An enrichment program attempts to make life at the shelter the best it can be in every possible way for the animals, staff, volunteers and the public. Enrichment makes sure the best in a shelter's homeless pets is always on display making them more adoptable.
The consequence of not having a robust enrichment program in an animal shelter is dire; pets may become less adoptable over time. They can become hyperactive, bored, anxious, frustrated, lose housetraining skills, and dogs may develop an uncontrolled exuberance at seeing people or withdraw and isolate themselves in fear. All these outcomes diminish an animal's quality of life and their chance at adoption. However, with an enrichment program pets can learn and retain valuable skills that make them happier and more adoptable.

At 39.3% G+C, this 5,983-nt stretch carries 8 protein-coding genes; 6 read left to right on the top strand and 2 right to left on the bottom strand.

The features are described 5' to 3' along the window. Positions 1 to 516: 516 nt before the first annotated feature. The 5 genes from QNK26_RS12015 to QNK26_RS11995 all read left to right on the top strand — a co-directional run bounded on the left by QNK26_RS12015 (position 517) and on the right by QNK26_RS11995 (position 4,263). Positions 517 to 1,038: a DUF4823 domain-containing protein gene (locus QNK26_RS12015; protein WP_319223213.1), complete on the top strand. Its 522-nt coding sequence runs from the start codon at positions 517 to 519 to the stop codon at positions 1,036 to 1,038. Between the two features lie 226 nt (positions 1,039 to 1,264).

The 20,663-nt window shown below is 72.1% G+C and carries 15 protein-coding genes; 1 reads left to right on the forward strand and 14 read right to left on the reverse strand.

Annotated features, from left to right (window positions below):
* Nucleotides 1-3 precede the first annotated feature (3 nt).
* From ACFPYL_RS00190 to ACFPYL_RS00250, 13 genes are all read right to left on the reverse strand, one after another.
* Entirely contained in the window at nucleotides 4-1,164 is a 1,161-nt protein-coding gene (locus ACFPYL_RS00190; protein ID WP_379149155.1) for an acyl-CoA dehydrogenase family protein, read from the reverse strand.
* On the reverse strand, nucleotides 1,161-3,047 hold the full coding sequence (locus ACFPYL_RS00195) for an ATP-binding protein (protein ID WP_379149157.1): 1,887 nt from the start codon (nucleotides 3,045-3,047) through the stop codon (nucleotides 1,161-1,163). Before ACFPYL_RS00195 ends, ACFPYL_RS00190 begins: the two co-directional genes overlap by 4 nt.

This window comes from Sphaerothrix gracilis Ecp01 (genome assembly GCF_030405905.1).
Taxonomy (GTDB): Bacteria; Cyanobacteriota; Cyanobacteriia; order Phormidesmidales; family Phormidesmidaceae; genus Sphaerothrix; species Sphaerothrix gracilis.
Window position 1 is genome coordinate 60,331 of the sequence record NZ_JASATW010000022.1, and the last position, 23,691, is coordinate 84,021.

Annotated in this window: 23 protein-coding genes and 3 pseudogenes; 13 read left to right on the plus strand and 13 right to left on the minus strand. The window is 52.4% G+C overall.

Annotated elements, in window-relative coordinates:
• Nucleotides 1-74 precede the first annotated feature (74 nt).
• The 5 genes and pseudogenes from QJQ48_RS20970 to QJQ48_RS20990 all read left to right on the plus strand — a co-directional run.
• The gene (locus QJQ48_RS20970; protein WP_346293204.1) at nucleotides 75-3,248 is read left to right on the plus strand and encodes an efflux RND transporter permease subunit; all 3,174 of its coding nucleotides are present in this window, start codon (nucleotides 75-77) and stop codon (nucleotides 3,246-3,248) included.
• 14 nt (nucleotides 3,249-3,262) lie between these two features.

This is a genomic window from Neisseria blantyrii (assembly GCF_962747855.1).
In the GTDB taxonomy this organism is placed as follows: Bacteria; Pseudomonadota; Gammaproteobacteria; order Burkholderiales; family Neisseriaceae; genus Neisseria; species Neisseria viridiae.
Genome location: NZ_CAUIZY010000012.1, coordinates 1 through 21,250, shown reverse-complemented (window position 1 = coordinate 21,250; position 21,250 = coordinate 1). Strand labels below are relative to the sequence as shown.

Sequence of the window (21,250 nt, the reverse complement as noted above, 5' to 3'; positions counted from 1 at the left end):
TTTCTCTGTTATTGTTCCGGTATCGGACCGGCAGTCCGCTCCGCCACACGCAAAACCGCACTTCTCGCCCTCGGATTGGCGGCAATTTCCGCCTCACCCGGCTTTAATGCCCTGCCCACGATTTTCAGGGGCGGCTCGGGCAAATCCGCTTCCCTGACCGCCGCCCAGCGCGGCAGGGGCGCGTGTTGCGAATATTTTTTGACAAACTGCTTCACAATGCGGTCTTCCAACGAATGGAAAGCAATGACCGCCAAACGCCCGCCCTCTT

- Animal behavior assessments upon intake
- Behavior Treatment with trained Animal Behavior Consultants on staff and trained volunteers
- Exercise, play, and "good manners" training in four dog parks on campus and on the Peavine National Recreation Trial
- Kennel pairing for dogs who socialize well
- Socialization for dogs and cats with volunteers
- Community rooms for cats from the same household
- Sanitized and non-toxic toys for cats and dogs